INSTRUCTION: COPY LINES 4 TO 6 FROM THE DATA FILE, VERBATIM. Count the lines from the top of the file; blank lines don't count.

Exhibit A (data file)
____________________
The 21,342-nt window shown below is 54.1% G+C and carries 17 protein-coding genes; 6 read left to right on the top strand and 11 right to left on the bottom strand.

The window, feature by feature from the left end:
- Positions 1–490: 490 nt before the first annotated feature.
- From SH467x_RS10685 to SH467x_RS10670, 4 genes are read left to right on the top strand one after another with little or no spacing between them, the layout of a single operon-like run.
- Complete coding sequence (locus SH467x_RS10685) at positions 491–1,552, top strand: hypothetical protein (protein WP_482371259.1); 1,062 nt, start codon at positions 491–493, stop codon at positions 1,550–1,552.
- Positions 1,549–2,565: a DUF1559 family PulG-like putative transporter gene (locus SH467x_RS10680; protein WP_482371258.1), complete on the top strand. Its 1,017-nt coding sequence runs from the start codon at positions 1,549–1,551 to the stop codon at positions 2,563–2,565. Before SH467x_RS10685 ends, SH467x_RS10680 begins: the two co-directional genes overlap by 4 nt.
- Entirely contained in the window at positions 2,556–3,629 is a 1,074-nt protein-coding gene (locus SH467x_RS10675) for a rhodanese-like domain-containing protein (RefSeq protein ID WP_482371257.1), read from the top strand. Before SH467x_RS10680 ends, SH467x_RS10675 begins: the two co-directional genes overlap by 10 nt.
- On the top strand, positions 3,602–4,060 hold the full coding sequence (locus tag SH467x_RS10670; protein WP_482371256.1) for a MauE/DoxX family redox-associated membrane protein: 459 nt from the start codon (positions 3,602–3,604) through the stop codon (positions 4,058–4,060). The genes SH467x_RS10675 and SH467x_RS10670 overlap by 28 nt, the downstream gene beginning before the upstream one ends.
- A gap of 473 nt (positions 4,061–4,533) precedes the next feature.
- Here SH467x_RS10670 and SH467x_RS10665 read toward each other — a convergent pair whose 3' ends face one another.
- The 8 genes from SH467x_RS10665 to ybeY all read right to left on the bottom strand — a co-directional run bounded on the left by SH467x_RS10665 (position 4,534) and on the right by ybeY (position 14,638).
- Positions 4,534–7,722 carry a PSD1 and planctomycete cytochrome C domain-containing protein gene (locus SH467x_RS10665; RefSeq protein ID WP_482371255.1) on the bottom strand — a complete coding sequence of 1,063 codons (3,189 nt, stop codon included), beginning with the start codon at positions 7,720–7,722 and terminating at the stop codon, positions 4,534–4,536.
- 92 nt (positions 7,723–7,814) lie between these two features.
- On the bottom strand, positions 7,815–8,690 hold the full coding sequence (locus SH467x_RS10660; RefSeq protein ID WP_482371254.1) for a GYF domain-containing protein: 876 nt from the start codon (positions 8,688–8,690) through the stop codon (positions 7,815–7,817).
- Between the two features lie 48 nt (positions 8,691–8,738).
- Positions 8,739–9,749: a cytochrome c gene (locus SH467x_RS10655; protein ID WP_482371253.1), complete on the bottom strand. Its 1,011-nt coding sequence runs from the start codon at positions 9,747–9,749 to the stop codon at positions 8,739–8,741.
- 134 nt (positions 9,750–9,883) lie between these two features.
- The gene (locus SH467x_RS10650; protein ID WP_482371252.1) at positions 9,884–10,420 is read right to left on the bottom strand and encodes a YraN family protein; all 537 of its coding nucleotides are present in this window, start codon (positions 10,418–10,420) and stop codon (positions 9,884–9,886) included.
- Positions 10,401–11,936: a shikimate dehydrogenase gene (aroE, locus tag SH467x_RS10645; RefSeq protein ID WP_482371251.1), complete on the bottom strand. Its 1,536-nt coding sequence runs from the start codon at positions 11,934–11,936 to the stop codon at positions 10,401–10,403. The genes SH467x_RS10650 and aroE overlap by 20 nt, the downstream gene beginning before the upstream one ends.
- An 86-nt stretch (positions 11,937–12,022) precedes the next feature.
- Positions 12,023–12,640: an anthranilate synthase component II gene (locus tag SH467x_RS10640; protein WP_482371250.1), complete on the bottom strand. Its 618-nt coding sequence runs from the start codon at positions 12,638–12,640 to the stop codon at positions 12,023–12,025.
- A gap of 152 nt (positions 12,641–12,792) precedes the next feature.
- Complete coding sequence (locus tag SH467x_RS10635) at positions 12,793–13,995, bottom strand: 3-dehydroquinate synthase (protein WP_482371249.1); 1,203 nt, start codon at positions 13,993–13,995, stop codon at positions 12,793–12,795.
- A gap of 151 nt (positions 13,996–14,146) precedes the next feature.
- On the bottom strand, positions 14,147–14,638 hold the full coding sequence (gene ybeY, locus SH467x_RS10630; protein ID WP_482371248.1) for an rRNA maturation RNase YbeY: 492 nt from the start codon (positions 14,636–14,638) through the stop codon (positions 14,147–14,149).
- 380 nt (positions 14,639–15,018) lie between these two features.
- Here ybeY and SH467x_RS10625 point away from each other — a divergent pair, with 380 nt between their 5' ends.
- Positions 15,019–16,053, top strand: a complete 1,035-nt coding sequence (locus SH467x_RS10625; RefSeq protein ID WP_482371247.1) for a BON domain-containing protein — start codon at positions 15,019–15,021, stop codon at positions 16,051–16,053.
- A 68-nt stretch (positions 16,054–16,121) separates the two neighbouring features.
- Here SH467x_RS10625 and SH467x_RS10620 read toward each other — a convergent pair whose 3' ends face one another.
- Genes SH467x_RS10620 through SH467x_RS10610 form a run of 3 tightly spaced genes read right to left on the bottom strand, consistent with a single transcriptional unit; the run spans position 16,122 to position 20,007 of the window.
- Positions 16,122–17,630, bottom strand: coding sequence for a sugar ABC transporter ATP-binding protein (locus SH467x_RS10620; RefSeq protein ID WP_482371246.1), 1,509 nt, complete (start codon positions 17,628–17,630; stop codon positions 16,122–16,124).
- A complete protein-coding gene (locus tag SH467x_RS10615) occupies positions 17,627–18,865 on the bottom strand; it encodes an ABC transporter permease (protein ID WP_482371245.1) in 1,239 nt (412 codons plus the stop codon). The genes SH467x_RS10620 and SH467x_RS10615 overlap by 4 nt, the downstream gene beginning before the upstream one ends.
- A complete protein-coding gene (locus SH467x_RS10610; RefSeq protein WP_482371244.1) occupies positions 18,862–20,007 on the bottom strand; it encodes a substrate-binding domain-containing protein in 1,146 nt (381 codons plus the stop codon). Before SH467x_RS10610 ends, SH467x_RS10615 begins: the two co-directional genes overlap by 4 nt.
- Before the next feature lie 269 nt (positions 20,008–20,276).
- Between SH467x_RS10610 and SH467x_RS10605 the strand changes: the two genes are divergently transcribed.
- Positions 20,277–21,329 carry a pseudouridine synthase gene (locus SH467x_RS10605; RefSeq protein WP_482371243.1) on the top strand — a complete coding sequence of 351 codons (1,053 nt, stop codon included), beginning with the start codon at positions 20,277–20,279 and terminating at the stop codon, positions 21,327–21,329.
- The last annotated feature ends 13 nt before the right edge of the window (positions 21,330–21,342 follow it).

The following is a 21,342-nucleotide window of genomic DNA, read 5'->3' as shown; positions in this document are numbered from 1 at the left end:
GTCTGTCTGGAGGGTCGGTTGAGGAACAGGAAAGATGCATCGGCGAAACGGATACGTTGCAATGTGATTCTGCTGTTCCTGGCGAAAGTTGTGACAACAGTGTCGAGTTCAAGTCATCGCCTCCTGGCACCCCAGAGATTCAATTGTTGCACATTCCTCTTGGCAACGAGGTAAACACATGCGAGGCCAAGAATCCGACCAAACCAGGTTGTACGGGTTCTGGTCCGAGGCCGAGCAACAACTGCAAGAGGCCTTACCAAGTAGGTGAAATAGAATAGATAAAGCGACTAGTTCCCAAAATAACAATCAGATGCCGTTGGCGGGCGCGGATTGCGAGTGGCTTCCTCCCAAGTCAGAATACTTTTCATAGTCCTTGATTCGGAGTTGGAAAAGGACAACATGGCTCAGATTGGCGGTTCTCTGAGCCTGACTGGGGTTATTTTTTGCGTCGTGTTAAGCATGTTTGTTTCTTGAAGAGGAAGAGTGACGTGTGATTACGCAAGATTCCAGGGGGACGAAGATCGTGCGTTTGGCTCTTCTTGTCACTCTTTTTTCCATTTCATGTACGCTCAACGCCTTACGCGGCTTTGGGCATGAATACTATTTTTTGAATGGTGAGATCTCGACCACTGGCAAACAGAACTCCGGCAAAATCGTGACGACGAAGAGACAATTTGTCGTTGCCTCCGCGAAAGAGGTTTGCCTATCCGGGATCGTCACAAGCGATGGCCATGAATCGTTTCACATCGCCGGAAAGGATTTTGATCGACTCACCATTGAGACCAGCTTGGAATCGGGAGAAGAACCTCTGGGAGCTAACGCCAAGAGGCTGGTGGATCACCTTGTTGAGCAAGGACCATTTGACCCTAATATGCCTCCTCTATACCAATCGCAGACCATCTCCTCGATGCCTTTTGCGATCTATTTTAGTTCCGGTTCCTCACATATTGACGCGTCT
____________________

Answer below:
- From SH467x_RS10685 to SH467x_RS10670, 4 genes are read left to right on the top strand one after another with little or no spacing between them, the layout of a single operon-like run.
- Complete coding sequence (locus SH467x_RS10685) at positions 491–1,552, top strand: hypothetical protein (protein WP_482371259.1); 1,062 nt, start codon at positions 491–493, stop codon at positions 1,550–1,552.
- Positions 1,549–2,565: a DUF1559 family PulG-like putative transporter gene (locus SH467x_RS10680; protein WP_482371258.1), complete on the top strand. Its 1,017-nt coding sequence runs from the start codon at positions 1,549–1,551 to the stop codon at positions 2,563–2,565. Before SH467x_RS10685 ends, SH467x_RS10680 begins: the two co-directional genes overlap by 4 nt.